ABC News’ chief anchor Geoge Stephanopoulos spent a grand total of 30 hours with President Trump over two days for a special edition of 20/20 that aired on Sunday. For a political figure who can rifle off several norm-defying quotes in a span of minutes, a day and a quarter is a profound amount of time to spend with Trump — which may explain why the interview is such a bounty of outrageous statements. Though the network has been teasing out gems over the past week, it is now available in full.
Perhaps the most insane moment was when the president appeared to compare his treatment in the press to the assassination of Abraham Lincoln:
Trump: And when I’m treated badly by the press — and nobody’s ever been treated badly like me. When I’m treated so badly —
Stephanopoulos: You know that every president says that.
Trump: I — I disagree. Look, it’s been acknowledged. Although they do say Abraham Lincoln was treated really badly. I must say that’s the one. If you can believe it, Abraham Lincoln was treated supposedly very badly. But nobody’s been treated badly like me. And this way I can fight the dishonest media, the corrupt media, the fake news.
Stephanopoulos: And could do — what they’re talking about though is you calling people names. It’s demeaning.
Trump Tells Mick Mulvaney to Leave the Oval Office for Coughing
Frustrated by the bodily functions of acting White House chief of staff Mick Mulvaney, the germophobe-in-chief asked him to leave the room during the interview. More stunning, however, is Trump’s suggestion to reset the cameras. “Do you want to do that a little differently then?” Trump asks, every bit the producer, before completely shifting his tone back to presidential-argument mode. As New York’s Olivia Nuzzi noted on Twitter, “This is one of the most revealing scenes of Donald Trump that I’ve ever watched.” The theater of it is palpable.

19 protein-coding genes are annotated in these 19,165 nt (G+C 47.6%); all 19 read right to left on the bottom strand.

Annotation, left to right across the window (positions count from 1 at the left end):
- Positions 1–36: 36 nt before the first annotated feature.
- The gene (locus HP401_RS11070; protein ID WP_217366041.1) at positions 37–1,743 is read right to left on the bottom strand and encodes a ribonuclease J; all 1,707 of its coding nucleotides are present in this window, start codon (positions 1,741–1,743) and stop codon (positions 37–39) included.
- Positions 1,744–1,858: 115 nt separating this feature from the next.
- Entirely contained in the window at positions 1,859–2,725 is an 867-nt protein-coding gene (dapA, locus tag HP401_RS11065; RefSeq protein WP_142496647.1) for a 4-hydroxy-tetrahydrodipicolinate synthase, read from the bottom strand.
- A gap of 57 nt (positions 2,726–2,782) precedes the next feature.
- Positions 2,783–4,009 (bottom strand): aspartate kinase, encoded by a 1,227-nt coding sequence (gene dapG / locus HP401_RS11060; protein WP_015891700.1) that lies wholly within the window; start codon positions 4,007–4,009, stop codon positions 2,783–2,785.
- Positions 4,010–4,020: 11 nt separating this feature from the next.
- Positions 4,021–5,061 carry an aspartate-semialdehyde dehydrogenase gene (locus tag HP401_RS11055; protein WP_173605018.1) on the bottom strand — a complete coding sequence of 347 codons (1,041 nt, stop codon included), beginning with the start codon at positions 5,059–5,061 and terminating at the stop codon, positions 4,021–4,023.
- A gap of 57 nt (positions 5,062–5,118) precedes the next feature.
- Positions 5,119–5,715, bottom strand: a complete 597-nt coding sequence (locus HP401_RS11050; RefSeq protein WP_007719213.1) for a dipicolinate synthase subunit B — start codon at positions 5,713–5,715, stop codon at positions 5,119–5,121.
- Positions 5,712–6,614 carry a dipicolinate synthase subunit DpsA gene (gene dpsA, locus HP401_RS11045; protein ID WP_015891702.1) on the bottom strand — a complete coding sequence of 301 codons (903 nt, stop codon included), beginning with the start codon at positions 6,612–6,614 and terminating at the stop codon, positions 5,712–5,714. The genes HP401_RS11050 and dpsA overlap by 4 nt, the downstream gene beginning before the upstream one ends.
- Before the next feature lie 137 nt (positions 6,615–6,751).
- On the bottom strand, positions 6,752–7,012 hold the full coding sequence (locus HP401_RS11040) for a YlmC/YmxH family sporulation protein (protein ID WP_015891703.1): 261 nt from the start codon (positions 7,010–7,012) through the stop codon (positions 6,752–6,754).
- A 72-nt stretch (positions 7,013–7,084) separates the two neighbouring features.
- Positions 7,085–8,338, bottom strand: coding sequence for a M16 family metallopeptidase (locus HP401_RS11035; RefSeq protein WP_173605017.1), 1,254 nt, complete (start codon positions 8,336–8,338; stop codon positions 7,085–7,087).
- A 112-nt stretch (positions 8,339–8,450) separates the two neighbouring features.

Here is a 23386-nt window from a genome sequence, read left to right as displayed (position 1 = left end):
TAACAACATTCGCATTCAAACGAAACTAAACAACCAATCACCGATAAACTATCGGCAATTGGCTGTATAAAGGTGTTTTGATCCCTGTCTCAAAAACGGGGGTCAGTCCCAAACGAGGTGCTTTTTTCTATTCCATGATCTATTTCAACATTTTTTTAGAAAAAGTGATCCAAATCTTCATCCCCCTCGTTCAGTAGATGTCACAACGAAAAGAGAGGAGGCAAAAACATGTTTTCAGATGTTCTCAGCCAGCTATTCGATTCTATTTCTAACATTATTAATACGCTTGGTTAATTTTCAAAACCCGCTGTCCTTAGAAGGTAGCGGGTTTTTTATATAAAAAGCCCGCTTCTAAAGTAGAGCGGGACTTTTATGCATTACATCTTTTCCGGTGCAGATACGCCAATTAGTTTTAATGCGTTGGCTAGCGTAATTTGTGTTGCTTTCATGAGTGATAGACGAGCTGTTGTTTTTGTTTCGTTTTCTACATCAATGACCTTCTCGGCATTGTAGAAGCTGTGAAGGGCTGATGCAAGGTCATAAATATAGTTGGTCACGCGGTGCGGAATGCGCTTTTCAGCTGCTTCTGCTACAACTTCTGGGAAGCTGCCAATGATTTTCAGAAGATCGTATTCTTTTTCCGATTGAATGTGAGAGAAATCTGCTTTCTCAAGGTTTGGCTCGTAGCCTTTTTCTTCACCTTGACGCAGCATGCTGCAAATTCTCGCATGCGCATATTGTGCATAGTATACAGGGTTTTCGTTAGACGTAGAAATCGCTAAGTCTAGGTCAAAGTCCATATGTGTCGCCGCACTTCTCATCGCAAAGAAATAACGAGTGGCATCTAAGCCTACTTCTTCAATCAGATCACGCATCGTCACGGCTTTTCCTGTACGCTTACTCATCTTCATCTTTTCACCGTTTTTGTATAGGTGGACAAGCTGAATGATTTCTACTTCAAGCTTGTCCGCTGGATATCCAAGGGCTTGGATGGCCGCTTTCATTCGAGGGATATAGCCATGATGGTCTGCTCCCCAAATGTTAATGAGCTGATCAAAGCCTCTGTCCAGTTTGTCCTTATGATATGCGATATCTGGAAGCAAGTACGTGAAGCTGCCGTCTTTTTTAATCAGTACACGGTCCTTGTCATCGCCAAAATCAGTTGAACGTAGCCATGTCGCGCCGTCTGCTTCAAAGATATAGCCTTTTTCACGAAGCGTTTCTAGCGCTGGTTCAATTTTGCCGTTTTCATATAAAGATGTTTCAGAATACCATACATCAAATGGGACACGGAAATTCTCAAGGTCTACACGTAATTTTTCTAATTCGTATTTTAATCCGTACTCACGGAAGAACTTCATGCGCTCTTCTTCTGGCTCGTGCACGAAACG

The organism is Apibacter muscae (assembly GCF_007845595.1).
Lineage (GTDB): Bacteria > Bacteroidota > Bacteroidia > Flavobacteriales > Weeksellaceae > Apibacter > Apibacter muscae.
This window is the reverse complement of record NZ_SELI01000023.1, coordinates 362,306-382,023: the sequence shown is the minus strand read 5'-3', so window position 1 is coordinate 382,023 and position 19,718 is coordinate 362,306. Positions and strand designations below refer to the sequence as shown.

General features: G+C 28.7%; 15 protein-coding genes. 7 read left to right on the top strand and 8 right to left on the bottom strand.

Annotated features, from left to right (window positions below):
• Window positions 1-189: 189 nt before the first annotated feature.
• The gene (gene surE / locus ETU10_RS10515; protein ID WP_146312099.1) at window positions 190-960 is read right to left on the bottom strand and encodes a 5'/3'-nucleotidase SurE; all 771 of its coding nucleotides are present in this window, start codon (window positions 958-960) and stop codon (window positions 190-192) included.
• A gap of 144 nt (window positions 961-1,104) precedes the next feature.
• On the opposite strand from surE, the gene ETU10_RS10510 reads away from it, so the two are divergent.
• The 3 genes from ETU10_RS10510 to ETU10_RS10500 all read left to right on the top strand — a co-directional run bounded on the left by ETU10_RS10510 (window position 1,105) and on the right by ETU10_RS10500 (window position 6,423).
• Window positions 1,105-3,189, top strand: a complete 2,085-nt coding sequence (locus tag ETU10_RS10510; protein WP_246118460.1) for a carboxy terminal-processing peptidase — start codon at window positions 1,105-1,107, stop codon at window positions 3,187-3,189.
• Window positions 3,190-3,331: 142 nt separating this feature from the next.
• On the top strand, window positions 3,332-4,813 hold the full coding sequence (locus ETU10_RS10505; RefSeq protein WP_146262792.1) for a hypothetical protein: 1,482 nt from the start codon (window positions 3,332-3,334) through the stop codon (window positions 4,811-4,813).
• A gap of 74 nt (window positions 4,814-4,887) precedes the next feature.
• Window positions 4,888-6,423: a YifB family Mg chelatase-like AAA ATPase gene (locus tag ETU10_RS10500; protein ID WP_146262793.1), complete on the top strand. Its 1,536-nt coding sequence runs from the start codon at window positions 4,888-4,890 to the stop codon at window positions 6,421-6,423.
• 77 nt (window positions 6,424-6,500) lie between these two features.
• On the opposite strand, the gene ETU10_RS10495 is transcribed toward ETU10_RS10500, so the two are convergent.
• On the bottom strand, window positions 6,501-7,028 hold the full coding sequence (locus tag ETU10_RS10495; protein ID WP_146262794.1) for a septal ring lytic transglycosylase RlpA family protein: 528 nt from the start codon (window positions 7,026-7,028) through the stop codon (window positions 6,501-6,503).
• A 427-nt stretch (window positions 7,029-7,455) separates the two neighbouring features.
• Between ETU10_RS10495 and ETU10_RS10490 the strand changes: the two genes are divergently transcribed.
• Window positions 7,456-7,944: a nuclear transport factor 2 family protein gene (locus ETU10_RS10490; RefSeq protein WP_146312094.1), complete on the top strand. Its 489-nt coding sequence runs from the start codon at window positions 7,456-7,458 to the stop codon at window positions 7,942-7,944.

Trump Won’t Drop the Idea of Republican Health-Care Reform
Every few months, the president promises that the GOP will be the “party of health care” before dropping the idea without any follow-through. The last major effort occurred in April, when Trump deemed Rick Scott, whose company defrauded Medicare, to be the man to lead the reform effort. The initiative soon fizzled out when Senate Republicans showed no interest in taking another hammering on a policy debate owned by the Democratic Party. According to an April poll by the Associated Press, 40 percent of voters trust Democrats on health care, compared to just 23 percent who trust the GOP on the issue.
But it’s June now, and Trump has determined it’s worth another go. “Obamacare has been a disaster,” Trump told Stephanopoulos. “You’ll see that in a month when we introduce it. We’re going to have a plan. That’s subject to winning the House, Senate, and presidency, which hopefully we’ll win all three. We’ll have phenomenal health care.” If Trump did have a viable policy idea in the pipeline, it would transform his approach in the coming election, as it could neutralize the Democratic candidate on one of the party’s stronger issues. But Republicans still don’t want to back Trump on the issue, and the last time he promised health-care reform “soon,” nothing materialized.